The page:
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I couldn’t help but contrast the wordiness evident here that was missing from the simpler graves next door. And not for the first time, I found myself wondering how many people give thought to their epitaphs.

The contrast was remarkable. I’m now leaning heavily towards a preference for nature running wild, with just a little bit of pruning, rather than the more modern gridplot effect that, even with flowers, can be a little sterile. No one really dies to order, do they? And few of us live the type of orderly life that should be mirrored by our graves.


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Had he asked us to strip naked and hop on one leg while pretending to play the accordion, most of us would have been starkers before we gave it a second thought. Such is the mesmerising power of Hugh Laurie, a man who is right up there on my list of all time sexiest men in the world. Be still my beating heart…

20140719_221129_resizedHe was playing at the Budapest Congress last night, along with the Copper Bottom Band, each of whom is worth seeing in their own right. And he was bloody brilliant. From my first-row-balcony vantage point, the place looked full – I couldn’t spot one empty seat and I wondered, as Laurie did, whether people came expecting to see Dr House. As he said himself, we had to wondering what to expect, given that until recently, he was an actor. And how comforting would it be if an airline pilot welcomed us on board by saying that until recently, they’d been a dental hygienist. But he promised  we were in safe hands and he was right. Kicking off with Cmon baby, let the good times roll, it was a joy from start to finish.

That Laurie has a deep love for the Blues is obvious. He speaks of James Waynes, Kansas Joe McCoy, Jelly Roll Morton, and Bessie Smith in hallowed tones. He introduces their songs with respect and feeling. Each and every member of the band had their moments of glory. Vince Henry (sax and clarinet) and Elizabeth Lea (on trombone) were out of this world. It’s not the Hugh Laurie Show. It’s not about ego or fame or stage time. It’s simply about the music. To see Laurie visibly moved as Jean McClain sang I hate a man like you was something else.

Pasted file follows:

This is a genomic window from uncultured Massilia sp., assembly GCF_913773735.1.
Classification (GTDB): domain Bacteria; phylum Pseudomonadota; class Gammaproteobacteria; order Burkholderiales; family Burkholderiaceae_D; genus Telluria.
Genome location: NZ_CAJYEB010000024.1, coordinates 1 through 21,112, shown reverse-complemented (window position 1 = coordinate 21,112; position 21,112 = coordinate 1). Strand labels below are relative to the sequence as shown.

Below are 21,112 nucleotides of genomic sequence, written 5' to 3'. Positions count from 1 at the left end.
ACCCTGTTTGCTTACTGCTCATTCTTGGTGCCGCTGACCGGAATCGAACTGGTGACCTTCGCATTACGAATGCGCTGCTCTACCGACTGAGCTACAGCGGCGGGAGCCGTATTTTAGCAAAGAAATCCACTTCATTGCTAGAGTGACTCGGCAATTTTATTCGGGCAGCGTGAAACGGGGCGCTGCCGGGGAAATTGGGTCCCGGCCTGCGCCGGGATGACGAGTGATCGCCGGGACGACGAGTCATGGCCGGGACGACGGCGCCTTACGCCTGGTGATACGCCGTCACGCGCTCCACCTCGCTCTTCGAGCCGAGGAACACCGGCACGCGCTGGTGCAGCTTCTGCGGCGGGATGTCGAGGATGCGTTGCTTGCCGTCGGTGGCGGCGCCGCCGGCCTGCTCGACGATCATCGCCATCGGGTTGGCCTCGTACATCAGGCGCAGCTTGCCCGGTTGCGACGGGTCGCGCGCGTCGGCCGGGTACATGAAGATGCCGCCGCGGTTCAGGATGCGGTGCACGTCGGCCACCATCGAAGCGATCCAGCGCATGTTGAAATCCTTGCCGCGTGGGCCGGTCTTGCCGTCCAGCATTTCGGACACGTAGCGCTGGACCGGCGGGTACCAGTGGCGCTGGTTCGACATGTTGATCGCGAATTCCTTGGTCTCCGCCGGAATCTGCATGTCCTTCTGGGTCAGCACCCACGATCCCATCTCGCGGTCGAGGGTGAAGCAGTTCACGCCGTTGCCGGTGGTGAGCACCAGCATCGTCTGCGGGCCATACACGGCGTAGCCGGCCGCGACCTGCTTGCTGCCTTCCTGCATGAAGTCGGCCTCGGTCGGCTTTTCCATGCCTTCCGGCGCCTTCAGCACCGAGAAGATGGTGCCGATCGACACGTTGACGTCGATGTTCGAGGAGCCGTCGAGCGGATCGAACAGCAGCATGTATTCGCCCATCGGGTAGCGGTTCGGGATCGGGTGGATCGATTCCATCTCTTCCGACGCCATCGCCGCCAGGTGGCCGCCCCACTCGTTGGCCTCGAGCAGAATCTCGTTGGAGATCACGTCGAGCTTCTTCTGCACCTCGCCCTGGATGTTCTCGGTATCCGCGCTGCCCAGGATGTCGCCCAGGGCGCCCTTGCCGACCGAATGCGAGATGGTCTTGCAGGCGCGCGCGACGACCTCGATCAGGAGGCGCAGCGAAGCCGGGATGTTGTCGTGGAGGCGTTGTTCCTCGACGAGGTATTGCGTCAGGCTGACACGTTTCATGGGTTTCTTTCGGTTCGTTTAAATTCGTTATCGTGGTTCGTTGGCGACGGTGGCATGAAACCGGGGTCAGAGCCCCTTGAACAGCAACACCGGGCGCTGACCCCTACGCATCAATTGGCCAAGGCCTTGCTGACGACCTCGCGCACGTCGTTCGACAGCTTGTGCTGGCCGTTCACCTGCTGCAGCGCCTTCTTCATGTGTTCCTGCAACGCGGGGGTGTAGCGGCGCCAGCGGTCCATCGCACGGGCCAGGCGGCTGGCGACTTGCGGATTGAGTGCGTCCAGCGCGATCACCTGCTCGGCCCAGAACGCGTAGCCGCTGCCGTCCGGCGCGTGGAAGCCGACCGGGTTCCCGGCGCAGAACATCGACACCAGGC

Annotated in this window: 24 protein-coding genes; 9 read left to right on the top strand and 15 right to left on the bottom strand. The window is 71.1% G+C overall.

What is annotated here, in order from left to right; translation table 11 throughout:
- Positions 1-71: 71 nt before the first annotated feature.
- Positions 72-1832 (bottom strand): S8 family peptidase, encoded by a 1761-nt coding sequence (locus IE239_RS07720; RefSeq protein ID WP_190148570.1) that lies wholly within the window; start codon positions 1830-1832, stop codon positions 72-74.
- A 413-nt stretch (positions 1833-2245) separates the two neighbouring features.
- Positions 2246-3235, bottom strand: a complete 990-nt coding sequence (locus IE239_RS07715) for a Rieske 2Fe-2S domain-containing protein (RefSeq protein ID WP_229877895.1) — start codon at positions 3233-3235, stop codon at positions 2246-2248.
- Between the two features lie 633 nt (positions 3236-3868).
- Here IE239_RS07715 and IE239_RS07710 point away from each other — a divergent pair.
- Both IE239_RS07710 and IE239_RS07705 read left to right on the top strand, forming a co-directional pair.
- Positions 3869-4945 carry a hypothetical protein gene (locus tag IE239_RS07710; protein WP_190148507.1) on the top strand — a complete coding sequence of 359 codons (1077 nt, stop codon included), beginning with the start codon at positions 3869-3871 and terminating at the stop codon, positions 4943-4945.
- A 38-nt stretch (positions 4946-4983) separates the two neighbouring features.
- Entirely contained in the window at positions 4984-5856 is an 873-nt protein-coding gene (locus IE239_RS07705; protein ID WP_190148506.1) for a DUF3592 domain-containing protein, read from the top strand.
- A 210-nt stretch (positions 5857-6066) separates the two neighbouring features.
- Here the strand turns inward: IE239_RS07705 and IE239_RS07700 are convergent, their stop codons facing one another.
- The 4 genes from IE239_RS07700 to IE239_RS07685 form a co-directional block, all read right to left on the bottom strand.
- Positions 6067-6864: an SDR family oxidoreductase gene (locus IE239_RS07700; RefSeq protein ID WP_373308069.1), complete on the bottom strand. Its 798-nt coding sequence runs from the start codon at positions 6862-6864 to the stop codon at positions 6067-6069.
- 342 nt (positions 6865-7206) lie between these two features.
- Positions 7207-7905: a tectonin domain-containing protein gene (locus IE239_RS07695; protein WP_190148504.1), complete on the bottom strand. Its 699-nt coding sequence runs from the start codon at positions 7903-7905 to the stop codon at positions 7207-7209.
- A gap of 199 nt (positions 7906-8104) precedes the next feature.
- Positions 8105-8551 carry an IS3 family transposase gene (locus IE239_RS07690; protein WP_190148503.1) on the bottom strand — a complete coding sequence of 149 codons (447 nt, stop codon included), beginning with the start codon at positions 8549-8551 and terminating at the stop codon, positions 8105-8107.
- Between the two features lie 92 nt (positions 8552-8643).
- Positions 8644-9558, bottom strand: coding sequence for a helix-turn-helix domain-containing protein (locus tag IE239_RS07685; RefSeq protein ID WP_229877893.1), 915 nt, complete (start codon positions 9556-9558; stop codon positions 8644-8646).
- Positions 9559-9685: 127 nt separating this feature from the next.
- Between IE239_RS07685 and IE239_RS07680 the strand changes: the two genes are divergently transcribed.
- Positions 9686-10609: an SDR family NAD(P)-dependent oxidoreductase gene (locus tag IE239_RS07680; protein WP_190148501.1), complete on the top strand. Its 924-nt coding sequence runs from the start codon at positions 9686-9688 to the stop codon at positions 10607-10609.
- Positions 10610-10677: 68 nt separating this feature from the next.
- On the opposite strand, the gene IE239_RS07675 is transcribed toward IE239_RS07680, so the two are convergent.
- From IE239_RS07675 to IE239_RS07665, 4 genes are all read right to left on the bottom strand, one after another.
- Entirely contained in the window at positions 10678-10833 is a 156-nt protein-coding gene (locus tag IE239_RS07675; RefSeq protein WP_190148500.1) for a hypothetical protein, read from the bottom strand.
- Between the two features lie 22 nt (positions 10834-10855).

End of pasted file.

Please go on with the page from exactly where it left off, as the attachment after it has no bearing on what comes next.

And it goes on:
For me, one of my favourites last night was his rendition of Randy Newman’s Louisiana 1927. But it was beaten for top place by his version of Louis Armstrong’s St James’s InfirmaryHow can one man have so much talent? Yes, there were better singers on the stage, but if he sounded a little thin at times, he more than made up for it with passion and his enviable ability to relate so well with his audience.

He did what I’ve never seen before in my seven years of major music in Budapest – he got everyone up dancing, and kept them there. Pensioners and teens alike. All sorts of everyone. When the band stopped for a quick one, on stage, he drank to our health and paid homage to those who came to listen because, as he said, songs live and breathe and have meaning because people listen.

Laurie danced the tango with Guatemalan-American co-singer, Gaby Moreno, during a reworking of the Argentinian El Choclo which they pitched alongside Louis Armstrong’s Kiss of Fire. He sang with the boys in front of what looked like a vintage mic that made it sound as if we were listening to them on an old radio. The stage was set like a living room with standard lamps and rugs and even a picture of Queen Victoria. It was like being in his living room.

As he loped across the stage, made faces, and folded himself into his piano, it was obvious that he was playing, not only for us, but for himself. The entire band was having a blast. The mutual respect between each of them was palpable. And their acknowledgement of each others job well done was refreshing.

His second of three encores, Alan Price’s Changeshad me on the verge of tears and ready to promise undying love and a lifetime of darning, if only he’d asked.

It was more than a concert – it was an education. I left feeling grateful that I am now far richer in my knowledge of the Blues, and in my appreciation for the old stuff. I am grateful that I got to spend the evening in the company of a gentleman. It was a privilege indeed Mr Laurie – thank you.

And thanks to the gorgeous MI&MM for the tickets! You’re angels.



Köszönöm, nem

Seven years ago, I took. I took repeatedly. I took whatever was proffered regardless of the hand it came from or the message it carried. Then I learned the words: nem, köszönöm (no, thank you). Then I learned to put them in the right order: köszönöm, nem (thank you, no). Now I’ve added a smile and occasionally a shrug of the shoulders, but no matter what I do, when I refuse, I feel as if I’m single-handedly doing someone out of a job.